The story, originally written as a play by Frank Wedekind in 1891, tells the story of “deaf students in a school that does not allow the use of sign language, implicitly nodding to a historical event (contemporaneous with the play’s setting in late 19th-century Germany) in which an international conference of educators called for the mandatory and exclusive use of oralism (lip reading and speech) when teaching deaf students,” according to the New York Times. Lauren Putz, a 19-year-old deaf female swing in the production, says that at the end of the day, the aim is for people to be able to connect to the different characters and experiences, and to believe in the impossible a little bit more. “I think this is such a significant time for the Deaf community and the rest of the world, and this show is enlightening in its diversity,” says Putz. Putz, who also wears Phonak hearing aids and was raised in a Deaf family using American Sign Language, says that while she’s able to follow the music and lyrics with her hearing aids, it’s the sign language that makes the production so moving. “The ASL fits in so seamlessly with the play and adds a beautiful depth to the story,” she said. “The way the music is expressed through the choreography and ASL makes for a visually stunning production.”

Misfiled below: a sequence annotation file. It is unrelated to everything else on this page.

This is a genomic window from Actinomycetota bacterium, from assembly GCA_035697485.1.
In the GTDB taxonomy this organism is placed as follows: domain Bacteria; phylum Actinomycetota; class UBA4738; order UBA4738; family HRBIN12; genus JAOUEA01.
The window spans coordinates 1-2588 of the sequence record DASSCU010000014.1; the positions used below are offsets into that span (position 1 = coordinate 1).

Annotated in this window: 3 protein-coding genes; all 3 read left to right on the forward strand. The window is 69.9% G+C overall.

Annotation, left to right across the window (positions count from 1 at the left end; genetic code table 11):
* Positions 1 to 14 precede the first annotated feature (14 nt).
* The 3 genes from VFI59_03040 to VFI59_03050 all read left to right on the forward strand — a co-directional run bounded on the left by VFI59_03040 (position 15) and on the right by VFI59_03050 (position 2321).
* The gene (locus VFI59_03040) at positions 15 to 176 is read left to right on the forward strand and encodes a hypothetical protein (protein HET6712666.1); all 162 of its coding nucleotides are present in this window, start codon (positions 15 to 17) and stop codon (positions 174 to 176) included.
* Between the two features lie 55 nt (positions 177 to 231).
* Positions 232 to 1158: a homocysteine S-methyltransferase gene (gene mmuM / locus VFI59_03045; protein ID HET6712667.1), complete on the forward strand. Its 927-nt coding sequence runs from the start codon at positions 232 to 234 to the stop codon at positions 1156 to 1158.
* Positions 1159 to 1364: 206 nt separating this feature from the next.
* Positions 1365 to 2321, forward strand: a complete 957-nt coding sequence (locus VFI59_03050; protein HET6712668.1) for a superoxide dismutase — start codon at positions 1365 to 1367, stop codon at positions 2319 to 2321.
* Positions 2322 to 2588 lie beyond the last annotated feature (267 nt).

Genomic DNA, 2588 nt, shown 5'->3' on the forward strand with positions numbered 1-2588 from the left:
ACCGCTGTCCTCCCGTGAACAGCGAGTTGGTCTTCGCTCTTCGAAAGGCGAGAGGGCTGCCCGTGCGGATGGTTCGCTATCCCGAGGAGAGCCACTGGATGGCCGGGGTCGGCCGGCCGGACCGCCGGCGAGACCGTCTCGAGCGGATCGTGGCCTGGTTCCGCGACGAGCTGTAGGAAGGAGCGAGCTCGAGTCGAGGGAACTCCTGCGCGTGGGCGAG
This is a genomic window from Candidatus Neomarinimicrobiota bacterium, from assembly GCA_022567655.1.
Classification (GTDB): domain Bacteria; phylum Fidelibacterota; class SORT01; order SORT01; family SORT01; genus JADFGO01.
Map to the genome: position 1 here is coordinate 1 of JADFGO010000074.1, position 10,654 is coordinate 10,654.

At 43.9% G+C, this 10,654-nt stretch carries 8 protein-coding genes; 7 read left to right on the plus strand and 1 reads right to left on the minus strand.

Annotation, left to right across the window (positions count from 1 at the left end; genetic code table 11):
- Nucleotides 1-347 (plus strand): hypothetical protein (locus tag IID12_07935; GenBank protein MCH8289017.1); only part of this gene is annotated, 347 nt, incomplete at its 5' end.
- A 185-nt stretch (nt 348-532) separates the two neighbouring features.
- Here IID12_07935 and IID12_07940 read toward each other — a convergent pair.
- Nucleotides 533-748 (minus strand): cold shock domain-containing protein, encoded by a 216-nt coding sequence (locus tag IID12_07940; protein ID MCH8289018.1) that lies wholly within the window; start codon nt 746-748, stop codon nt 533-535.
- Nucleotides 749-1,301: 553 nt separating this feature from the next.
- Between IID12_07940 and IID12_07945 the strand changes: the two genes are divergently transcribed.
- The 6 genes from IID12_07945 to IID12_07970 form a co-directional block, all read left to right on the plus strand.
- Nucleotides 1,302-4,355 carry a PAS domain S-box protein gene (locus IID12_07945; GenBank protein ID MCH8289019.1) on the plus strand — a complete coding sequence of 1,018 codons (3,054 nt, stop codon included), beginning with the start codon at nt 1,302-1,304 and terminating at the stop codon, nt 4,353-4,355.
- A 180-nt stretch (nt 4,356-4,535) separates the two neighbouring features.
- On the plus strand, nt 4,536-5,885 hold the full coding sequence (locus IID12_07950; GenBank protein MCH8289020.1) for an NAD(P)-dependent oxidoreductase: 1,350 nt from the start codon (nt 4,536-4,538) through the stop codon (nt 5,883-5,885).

Watch Putz rehearse with her Spring Awakening colleges on YouTube (Putz at the at the .33 mark).
With the uniqueness of ASL integrated in the performances, Spring Awakening has been deemed the most accessible show on Broadway history. There is no special seating area for the deaf, and everything in the play is either spoken, signed or captioned, as well audio described performances for the blind, according to DJ Kurs, the artistic director of Deaf West Theatre in Los Angeles. Spring Awakening is on Broadway through January 24. Learn more about the production on its website.